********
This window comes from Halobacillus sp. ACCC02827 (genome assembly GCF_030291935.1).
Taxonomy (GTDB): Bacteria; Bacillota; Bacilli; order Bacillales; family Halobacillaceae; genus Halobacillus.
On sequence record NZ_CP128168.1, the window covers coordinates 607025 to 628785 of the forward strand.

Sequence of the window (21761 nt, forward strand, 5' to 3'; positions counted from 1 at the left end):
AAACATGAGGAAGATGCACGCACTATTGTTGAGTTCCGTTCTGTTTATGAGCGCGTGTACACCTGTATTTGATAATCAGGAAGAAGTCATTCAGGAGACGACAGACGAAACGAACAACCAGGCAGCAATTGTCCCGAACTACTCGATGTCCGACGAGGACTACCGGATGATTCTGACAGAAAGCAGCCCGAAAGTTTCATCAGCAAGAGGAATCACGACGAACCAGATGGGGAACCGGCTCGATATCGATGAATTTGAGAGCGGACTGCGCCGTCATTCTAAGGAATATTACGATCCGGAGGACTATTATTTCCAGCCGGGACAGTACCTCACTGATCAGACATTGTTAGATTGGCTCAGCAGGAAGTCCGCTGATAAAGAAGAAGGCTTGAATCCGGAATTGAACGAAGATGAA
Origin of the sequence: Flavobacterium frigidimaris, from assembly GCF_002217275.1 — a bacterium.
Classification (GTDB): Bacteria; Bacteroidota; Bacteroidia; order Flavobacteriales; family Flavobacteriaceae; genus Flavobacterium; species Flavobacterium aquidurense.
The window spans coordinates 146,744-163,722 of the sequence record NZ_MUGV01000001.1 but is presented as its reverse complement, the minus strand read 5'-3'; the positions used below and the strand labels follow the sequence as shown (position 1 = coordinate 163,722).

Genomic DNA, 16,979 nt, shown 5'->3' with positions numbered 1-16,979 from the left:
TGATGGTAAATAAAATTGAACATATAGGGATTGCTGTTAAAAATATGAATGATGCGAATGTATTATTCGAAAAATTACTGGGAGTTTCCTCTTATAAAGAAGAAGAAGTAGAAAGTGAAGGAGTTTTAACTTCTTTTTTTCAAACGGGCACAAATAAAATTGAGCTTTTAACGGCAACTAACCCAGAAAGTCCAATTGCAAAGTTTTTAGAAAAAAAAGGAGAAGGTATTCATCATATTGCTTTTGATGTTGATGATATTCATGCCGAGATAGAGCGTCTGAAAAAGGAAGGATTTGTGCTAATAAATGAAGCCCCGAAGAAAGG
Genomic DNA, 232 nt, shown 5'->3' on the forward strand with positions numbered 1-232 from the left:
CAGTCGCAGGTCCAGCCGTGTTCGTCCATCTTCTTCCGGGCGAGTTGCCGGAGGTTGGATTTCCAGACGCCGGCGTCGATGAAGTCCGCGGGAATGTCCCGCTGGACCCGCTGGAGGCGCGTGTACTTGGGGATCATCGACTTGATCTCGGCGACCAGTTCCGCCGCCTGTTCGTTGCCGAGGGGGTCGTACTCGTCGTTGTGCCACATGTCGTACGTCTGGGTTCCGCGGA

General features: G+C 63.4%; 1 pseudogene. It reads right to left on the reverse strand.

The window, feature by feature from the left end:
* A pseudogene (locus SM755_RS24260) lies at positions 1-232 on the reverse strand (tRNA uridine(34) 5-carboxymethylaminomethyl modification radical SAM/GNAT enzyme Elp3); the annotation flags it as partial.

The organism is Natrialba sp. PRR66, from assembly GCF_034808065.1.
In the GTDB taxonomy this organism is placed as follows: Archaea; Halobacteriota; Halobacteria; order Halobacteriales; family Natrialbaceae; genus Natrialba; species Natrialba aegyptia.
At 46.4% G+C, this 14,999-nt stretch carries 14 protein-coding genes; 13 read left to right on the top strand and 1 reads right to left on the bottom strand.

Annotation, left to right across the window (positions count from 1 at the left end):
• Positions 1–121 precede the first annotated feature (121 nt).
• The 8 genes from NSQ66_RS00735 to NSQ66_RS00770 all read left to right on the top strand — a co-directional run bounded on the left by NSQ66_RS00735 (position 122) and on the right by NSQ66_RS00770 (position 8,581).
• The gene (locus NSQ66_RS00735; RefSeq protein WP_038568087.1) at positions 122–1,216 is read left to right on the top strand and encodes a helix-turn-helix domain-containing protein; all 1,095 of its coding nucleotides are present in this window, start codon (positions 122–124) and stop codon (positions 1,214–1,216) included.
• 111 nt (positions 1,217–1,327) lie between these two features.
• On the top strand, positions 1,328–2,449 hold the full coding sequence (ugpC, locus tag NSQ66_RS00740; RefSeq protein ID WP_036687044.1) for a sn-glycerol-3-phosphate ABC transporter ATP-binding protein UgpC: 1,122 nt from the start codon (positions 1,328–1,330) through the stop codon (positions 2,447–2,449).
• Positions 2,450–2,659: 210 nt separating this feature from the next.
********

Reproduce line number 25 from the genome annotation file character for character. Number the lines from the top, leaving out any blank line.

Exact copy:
• Positions 2,450–2,659: 210 nt separating this feature from the next.